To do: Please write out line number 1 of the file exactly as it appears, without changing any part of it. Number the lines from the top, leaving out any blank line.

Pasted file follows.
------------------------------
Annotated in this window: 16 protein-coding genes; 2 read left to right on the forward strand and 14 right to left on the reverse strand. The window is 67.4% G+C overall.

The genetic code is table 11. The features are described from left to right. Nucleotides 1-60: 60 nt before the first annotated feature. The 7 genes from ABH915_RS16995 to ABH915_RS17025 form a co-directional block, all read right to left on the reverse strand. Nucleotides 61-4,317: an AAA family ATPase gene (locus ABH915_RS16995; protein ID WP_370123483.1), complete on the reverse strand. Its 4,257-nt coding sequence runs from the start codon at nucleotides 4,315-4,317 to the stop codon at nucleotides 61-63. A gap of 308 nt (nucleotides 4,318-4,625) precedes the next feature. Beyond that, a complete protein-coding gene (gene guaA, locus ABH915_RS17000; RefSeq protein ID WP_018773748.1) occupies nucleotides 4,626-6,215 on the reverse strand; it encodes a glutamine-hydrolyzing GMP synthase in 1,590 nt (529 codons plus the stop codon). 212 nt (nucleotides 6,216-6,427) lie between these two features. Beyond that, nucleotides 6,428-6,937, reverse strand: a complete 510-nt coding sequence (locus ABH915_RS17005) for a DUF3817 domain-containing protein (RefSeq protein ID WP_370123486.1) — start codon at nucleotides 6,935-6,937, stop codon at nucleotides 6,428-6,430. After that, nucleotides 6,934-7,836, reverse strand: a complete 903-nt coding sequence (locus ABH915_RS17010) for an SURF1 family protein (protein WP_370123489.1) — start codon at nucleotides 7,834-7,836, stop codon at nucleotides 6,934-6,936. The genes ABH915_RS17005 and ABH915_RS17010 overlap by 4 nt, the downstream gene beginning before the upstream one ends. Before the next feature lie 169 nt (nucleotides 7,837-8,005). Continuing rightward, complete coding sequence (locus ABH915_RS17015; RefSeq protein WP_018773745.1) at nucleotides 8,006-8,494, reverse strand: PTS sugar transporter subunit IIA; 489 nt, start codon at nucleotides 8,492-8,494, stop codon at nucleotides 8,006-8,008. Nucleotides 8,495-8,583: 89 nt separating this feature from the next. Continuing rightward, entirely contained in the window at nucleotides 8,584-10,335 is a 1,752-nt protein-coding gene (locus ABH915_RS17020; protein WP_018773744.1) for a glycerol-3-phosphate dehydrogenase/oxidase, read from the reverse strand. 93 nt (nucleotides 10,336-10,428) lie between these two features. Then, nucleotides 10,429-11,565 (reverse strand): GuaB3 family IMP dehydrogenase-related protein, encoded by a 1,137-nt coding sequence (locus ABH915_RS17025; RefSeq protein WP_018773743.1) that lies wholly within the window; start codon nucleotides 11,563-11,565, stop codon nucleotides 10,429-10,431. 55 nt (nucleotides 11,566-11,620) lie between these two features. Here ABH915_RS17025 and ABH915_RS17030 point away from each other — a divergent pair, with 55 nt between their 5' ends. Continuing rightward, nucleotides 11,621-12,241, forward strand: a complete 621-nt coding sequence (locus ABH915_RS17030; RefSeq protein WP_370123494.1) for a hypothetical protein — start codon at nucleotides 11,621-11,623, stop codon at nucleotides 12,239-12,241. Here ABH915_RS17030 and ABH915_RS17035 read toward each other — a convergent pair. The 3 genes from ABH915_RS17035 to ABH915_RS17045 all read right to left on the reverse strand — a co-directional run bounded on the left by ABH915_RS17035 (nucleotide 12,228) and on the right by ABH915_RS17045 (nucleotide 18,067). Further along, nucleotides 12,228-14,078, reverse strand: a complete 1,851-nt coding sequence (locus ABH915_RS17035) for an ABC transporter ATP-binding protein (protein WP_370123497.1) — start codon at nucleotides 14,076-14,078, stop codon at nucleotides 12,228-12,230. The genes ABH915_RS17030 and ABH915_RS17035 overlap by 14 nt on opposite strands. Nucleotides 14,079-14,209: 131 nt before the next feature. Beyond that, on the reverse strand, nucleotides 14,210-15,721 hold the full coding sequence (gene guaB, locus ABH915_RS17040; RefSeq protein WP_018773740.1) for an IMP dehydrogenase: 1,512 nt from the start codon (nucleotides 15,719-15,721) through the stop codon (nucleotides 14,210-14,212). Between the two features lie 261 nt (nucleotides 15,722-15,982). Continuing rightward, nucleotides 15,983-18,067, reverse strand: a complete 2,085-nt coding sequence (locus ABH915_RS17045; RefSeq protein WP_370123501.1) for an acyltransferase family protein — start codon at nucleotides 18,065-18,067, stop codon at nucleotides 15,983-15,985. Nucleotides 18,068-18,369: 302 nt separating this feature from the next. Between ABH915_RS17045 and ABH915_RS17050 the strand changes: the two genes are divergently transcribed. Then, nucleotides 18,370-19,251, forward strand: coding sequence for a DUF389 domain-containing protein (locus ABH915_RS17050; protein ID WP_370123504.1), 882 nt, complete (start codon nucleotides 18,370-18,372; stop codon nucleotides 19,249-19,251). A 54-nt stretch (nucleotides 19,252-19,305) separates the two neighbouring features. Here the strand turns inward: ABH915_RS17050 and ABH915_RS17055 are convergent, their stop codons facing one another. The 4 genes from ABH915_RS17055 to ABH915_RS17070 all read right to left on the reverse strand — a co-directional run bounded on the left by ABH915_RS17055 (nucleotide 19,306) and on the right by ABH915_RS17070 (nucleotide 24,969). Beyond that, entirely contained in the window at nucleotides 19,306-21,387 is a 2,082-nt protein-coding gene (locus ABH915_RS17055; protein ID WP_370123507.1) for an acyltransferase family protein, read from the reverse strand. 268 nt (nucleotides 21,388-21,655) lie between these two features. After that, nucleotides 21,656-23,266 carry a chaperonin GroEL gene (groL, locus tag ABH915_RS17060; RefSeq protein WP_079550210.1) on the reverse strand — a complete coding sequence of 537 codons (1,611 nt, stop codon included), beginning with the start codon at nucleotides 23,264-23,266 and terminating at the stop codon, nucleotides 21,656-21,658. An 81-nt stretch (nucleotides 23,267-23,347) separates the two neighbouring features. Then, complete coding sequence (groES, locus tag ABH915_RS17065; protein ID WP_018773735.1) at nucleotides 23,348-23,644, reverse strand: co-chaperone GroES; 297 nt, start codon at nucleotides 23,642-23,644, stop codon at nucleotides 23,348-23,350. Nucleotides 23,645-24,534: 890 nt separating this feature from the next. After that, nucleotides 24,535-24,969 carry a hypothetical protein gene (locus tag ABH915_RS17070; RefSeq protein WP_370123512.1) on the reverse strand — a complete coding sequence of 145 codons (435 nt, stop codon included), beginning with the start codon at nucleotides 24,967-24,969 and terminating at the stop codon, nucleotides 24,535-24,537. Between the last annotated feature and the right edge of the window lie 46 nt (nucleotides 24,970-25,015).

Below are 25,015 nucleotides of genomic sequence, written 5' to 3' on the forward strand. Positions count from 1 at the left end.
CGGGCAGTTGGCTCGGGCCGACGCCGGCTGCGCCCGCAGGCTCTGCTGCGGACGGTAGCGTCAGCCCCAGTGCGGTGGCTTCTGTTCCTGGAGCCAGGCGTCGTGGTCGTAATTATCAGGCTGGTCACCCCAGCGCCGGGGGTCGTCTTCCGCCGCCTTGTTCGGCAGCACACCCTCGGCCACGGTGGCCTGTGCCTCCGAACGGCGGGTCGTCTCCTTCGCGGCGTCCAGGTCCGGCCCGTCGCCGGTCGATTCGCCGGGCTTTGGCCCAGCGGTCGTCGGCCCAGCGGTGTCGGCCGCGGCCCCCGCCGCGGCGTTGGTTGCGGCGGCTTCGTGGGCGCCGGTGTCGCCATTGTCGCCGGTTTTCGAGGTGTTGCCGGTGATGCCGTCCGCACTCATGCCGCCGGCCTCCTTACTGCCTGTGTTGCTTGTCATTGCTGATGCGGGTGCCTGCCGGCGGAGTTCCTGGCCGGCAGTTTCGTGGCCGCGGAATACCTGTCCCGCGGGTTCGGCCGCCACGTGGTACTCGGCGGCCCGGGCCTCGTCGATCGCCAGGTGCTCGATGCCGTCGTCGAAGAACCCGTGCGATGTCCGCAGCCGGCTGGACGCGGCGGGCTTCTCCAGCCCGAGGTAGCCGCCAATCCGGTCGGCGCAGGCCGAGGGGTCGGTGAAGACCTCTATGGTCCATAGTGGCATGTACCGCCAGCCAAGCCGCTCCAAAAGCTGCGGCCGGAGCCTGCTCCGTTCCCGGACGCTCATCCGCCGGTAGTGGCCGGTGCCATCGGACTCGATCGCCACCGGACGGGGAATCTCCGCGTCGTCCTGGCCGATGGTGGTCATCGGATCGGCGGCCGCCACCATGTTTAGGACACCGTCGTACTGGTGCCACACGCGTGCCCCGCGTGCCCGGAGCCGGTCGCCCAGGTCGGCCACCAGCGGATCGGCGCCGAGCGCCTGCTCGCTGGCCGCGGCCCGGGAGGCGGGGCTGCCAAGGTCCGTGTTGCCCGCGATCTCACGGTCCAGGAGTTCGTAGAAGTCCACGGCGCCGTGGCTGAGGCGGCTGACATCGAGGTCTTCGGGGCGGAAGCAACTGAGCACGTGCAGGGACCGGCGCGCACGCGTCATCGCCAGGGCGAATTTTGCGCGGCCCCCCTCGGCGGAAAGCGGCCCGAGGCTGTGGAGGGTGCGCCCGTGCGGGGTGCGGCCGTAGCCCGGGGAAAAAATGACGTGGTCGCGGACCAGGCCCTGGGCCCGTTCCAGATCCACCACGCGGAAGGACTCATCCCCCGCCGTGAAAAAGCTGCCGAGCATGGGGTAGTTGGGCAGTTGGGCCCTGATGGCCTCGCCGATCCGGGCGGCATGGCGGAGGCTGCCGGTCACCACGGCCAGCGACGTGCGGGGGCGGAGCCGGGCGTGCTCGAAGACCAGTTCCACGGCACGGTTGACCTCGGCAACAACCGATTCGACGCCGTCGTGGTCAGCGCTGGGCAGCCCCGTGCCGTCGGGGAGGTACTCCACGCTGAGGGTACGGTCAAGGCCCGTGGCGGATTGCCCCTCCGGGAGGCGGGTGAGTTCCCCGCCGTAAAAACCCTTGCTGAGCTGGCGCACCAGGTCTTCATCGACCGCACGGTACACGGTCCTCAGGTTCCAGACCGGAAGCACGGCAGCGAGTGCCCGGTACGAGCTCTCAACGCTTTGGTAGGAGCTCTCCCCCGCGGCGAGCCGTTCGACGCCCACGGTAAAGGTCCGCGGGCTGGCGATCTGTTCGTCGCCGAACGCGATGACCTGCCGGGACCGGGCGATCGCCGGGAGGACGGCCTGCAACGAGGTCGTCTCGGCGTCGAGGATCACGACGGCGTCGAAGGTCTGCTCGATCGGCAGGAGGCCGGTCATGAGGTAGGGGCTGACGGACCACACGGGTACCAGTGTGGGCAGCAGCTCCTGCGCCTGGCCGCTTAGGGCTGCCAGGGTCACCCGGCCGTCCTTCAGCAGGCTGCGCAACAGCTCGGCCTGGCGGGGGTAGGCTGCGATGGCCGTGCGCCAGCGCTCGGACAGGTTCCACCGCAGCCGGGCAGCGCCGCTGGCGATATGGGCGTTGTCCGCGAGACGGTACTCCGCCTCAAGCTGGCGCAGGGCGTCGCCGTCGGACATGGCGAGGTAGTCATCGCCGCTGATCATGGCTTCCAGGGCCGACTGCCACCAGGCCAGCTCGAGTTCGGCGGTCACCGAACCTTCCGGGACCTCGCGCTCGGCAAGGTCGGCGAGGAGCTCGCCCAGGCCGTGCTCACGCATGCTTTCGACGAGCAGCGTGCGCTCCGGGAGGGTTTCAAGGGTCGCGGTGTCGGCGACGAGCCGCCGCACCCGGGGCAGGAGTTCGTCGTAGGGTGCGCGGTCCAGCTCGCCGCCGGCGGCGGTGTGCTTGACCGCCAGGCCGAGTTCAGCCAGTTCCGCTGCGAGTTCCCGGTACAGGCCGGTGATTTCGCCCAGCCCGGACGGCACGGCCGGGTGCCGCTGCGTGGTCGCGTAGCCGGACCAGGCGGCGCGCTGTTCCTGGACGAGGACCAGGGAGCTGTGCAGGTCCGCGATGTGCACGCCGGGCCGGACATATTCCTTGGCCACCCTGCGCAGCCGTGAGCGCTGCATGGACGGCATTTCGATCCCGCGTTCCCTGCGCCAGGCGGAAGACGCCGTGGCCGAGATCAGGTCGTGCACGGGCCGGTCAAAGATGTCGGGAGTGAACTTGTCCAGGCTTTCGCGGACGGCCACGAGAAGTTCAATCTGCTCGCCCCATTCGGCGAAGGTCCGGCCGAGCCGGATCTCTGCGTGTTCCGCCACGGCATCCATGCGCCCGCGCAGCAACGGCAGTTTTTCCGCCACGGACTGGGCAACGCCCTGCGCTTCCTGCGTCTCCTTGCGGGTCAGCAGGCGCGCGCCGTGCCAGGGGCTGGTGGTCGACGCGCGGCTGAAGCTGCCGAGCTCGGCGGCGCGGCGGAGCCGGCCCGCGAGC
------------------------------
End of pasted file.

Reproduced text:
Annotated in this window: 16 protein-coding genes; 2 read left to right on the forward strand and 14 right to left on the reverse strand. The window is 67.4% G+C overall.